Turner• Erica O. Turner, assistant professor, Department of Educational Policy Studies –  A scholar of education policy, Turner’s research examines how diverse groups — from school district leaders to students to community members — make sense of and negotiate education problems, policies, and equity in the shifting organizational, social, political, and economic contexts of urban school districts. She uses socio-cultural, political, and race-critical theories and qualitative methods to illuminate local governance of public schools as a site of contestation and possibility for educational equity. Her research is published in journals such as the American Educational Research Journal, Teachers College Record, and Urban Education. Her work has been sponsored by the University of Wisconsin, the Spencer Foundation, the State Farm Companies Foundation and the Andrew W. Mellon Foundation. Turner is an Anna Julia Cooper Fellow and an ELL Policy Fellow. She was a middle school teacher before earning her Ph.D. at the University of California, Berkeley.

Turner is working on a project titled, “Embracing Complexity: The Diverse Efforts to Address Racial Inequity in One School District.” After decades of school choice and testing policies, educators, activists, and scholars are turning to community engagement strategies to advance racial equity in schools. This puts a spotlight on the challenges and promise of diverse stakeholders working towards policy change. The proposed study examines how school and civic actors in Madison, Wisconsin make sense of racial inequity, envision new possibilities, and pursue interrelated efforts to advance policy change as they confront persistent racial inequity. Using new socio-cultural theories of policy, contemporary theories of race, and a comparative case study design, I examine race talk in policy deliberation across three issues–disparities in school discipline, access to advanced course-taking, and emergent bilinguals’ education–which engage different racialized groups and constellations of discourses, strategies, processes, and resources. The study furthers knowledge of how complex policy ecologies contribute to, complicate, or undermine equity in school district policymaking; enriches our conceptualization of education problems and aims, equity, and policy strategies; and provides new theoretical understandings of policy as a racialized, socio-cultural phenomenon. In examining Madison, a best-case situation of diverse citizen involvement, this study points to the possibilities for more democratic, effective and just policy, a necessity in our increasingly racially diverse country.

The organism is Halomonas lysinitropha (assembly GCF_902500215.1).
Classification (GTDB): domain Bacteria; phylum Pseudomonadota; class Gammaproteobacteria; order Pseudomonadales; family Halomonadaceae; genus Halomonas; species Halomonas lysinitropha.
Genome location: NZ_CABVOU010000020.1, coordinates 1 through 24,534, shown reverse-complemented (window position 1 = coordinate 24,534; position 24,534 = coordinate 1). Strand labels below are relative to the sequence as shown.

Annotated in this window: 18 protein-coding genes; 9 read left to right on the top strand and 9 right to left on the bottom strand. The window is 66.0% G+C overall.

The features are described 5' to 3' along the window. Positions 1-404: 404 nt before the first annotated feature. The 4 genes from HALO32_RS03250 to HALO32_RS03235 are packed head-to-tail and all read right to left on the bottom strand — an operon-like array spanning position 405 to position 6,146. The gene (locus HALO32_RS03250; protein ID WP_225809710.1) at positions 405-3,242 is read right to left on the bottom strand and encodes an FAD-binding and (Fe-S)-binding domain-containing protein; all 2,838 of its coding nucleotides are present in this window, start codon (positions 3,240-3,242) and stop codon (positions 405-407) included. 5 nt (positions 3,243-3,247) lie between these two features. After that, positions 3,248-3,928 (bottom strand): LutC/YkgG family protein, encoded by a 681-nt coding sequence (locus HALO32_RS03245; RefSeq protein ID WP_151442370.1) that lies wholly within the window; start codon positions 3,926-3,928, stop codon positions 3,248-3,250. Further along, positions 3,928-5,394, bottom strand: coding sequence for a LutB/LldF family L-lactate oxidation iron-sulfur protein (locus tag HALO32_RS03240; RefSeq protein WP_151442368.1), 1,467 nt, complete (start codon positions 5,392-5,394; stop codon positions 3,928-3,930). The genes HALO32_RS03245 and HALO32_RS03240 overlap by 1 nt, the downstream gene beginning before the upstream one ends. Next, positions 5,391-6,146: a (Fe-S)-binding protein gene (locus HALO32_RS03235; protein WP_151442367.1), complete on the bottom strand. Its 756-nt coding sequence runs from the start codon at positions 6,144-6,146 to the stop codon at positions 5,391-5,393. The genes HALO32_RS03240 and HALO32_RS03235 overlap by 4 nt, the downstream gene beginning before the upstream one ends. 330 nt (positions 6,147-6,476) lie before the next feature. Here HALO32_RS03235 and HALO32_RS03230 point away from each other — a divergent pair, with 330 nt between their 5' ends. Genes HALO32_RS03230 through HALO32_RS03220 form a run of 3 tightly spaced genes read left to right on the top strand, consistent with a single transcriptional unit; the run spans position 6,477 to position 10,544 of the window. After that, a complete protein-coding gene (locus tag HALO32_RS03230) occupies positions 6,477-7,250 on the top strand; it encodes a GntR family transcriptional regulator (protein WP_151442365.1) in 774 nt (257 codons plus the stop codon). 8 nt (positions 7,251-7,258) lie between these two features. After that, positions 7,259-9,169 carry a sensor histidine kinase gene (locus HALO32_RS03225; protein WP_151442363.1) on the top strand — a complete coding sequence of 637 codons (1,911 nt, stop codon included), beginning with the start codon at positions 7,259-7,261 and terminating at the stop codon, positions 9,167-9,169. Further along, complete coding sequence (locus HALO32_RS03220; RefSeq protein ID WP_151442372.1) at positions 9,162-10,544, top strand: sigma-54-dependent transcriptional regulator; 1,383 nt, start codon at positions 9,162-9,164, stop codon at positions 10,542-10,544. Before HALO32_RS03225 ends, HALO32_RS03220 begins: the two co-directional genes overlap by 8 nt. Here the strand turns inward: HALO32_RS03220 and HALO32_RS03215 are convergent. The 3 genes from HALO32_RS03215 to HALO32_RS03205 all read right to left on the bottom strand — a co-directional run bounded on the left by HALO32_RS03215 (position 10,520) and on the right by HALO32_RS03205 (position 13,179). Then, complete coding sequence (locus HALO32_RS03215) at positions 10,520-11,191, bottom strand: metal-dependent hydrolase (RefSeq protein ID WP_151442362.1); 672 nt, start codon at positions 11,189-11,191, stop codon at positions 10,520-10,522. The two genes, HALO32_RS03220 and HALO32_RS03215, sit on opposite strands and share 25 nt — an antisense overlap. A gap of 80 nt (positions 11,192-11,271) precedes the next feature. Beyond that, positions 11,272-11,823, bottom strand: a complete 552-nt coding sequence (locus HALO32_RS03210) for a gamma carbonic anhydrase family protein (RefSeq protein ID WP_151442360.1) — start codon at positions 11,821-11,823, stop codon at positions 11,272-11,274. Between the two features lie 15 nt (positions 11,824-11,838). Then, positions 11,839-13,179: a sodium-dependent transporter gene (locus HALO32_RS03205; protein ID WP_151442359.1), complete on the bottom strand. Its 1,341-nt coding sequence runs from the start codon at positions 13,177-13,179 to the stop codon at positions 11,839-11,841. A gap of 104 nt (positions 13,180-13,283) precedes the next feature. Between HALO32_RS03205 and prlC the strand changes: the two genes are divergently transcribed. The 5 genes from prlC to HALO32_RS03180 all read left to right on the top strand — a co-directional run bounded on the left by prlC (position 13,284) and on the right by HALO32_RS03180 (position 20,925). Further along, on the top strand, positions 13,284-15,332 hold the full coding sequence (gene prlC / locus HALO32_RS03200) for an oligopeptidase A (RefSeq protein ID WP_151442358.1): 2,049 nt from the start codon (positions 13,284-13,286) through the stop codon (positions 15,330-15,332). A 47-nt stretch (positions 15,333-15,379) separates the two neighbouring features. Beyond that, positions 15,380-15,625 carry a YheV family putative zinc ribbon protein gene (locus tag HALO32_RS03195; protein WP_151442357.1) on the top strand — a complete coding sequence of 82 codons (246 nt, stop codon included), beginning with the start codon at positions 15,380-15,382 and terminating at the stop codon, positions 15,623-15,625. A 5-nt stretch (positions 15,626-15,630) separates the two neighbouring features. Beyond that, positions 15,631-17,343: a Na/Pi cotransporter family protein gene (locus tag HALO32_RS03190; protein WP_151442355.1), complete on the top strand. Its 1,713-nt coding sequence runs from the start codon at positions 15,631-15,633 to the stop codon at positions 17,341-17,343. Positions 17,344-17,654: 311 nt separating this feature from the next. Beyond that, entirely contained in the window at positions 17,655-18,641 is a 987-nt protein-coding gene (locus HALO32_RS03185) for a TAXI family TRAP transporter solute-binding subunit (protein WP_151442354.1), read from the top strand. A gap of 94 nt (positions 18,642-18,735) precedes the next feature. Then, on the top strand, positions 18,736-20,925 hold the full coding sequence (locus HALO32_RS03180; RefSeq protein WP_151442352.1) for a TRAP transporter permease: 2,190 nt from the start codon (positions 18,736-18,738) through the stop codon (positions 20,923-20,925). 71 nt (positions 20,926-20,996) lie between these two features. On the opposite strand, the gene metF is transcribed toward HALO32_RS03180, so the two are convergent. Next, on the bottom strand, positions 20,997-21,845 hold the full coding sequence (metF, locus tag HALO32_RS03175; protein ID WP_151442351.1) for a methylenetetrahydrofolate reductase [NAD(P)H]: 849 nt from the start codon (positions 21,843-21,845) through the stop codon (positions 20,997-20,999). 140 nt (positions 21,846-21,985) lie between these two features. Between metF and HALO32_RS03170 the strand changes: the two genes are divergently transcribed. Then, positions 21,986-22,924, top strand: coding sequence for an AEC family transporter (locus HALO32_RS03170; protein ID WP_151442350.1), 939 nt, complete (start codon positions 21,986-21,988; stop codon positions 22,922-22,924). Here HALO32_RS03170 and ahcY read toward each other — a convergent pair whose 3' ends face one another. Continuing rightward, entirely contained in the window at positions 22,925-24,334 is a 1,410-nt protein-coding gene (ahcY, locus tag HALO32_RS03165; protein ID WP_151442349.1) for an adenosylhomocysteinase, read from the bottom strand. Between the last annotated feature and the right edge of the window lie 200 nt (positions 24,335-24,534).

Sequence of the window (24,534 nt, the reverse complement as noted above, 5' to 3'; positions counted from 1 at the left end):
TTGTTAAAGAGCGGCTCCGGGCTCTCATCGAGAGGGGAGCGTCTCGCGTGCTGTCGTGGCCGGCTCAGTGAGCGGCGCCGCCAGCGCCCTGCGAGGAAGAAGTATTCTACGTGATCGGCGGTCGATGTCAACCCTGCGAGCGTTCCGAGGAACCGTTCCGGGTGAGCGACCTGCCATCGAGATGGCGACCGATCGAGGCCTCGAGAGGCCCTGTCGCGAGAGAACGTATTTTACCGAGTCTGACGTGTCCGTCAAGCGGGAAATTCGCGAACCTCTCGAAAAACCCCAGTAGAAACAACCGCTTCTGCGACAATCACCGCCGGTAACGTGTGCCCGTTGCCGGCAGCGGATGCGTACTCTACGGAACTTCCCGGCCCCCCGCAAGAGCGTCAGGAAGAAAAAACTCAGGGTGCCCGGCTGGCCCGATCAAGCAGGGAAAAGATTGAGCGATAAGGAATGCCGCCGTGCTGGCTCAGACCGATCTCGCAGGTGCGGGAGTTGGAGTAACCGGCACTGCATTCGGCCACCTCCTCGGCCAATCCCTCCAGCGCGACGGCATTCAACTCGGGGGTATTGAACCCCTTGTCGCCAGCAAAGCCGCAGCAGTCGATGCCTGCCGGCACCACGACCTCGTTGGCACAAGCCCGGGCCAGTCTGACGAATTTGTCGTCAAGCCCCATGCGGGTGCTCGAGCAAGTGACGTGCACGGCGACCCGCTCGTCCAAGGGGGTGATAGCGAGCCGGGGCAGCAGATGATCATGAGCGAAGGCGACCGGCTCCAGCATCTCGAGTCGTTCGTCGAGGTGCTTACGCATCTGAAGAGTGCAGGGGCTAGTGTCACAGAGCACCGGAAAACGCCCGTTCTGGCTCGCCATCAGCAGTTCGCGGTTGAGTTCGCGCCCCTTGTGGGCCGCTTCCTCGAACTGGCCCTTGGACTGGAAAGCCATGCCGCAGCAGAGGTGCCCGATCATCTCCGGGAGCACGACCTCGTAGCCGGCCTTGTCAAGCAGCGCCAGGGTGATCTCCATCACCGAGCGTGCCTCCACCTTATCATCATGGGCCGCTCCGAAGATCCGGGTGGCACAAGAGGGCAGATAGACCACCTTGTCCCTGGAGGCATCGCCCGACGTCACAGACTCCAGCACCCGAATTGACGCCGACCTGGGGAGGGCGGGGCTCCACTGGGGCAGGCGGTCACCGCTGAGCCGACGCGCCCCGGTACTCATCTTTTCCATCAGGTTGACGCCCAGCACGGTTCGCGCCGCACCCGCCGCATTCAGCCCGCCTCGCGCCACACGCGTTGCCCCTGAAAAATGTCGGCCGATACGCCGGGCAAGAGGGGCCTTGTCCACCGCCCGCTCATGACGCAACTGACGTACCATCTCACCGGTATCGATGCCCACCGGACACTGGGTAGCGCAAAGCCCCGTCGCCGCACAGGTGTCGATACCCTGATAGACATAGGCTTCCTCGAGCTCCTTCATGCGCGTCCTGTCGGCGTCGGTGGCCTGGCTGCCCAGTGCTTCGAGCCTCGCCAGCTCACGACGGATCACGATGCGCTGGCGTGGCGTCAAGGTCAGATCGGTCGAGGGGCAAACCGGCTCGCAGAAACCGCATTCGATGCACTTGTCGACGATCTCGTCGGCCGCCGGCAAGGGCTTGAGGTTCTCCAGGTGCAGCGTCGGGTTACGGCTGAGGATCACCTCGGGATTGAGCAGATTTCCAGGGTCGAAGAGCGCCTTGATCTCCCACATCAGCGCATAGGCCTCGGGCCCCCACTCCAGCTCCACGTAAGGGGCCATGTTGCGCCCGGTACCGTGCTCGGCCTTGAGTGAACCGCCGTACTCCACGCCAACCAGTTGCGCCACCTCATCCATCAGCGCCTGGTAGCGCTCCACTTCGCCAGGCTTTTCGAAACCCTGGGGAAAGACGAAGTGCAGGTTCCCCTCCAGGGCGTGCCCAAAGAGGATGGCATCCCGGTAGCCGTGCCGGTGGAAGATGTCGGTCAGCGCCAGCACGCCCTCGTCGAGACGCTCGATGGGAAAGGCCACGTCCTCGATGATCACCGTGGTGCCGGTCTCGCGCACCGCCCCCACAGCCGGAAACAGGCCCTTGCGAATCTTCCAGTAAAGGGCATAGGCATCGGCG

The Dissertation Fellowship Program seeks to encourage a new generation of scholars from a wide range of disciplines and professional fields to undertake research relevant to the improvement of education. The 35 dissertation fellows — selected from a pool of roughly 500 applicants — will each receive $25,700 for a period of up to two years to complete their research and also attend professional development retreats. These scholars are working on dissertations that show potential for bringing fresh and constructive perspectives to the history, theory, analysis or practice of formal or informal education anywhere in the world.